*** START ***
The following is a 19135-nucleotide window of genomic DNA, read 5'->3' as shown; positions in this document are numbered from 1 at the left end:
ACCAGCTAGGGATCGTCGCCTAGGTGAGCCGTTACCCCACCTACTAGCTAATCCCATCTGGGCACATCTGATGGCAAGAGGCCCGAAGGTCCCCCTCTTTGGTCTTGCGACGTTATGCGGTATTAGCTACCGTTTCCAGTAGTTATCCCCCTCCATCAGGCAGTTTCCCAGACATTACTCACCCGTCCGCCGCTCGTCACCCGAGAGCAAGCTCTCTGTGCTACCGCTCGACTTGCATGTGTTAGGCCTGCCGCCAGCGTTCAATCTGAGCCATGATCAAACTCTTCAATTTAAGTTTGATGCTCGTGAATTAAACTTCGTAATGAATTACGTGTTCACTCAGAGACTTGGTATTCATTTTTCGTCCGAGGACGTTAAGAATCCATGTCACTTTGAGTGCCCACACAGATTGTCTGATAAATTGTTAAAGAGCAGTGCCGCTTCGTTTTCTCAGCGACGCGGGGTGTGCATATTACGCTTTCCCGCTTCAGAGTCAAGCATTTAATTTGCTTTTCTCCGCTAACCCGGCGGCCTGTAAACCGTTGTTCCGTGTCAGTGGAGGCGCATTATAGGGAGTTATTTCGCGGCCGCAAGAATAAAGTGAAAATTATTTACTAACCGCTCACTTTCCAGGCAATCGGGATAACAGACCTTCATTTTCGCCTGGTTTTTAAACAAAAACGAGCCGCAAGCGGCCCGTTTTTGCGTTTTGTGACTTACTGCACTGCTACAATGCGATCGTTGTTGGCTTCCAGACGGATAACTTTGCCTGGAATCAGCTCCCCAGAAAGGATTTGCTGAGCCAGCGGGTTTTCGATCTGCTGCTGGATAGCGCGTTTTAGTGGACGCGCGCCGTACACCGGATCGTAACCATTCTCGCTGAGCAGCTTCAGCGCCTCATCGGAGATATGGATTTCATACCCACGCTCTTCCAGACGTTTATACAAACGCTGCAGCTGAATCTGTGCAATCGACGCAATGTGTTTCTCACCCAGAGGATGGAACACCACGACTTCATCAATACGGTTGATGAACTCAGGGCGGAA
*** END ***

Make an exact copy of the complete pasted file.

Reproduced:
The following is a 19135-nucleotide window of genomic DNA, read 5'->3' as shown; positions in this document are numbered from 1 at the left end:
ACCAGCTAGGGATCGTCGCCTAGGTGAGCCGTTACCCCACCTACTAGCTAATCCCATCTGGGCACATCTGATGGCAAGAGGCCCGAAGGTCCCCCTCTTTGGTCTTGCGACGTTATGCGGTATTAGCTACCGTTTCCAGTAGTTATCCCCCTCCATCAGGCAGTTTCCCAGACATTACTCACCCGTCCGCCGCTCGTCACCCGAGAGCAAGCTCTCTGTGCTACCGCTCGACTTGCATGTGTTAGGCCTGCCGCCAGCGTTCAATCTGAGCCATGATCAAACTCTTCAATTTAAGTTTGATGCTCGTGAATTAAACTTCGTAATGAATTACGTGTTCACTCAGAGACTTGGTATTCATTTTTCGTCCGAGGACGTTAAGAATCCATGTCACTTTGAGTGCCCACACAGATTGTCTGATAAATTGTTAAAGAGCAGTGCCGCTTCGTTTTCTCAGCGACGCGGGGTGTGCATATTACGCTTTCCCGCTTCAGAGTCAAGCATTTAATTTGCTTTTCTCCGCTAACCCGGCGGCCTGTAAACCGTTGTTCCGTGTCAGTGGAGGCGCATTATAGGGAGTTATTTCGCGGCCGCAAGAATAAAGTGAAAATTATTTACTAACCGCTCACTTTCCAGGCAATCGGGATAACAGACCTTCATTTTCGCCTGGTTTTTAAACAAAAACGAGCCGCAAGCGGCCCGTTTTTGCGTTTTGTGACTTACTGCACTGCTACAATGCGATCGTTGTTGGCTTCCAGACGGATAACTTTGCCTGGAATCAGCTCCCCAGAAAGGATTTGCTGAGCCAGCGGGTTTTCGATCTGCTGCTGGATAGCGCGTTTTAGTGGACGCGCGCCGTACACCGGATCGTAACCATTCTCGCTGAGCAGCTTCAGCGCCTCATCGGAGATATGGATTTCATACCCACGCTCTTCCAGACGTTTATACAAACGCTGCAGCTGAATCTGTGCAATCGACGCAATGTGTTTCTCACCCAGAGGATGGAACACCACGACTTCATCAATACGGTTGATGAACTCAGGGCGGAA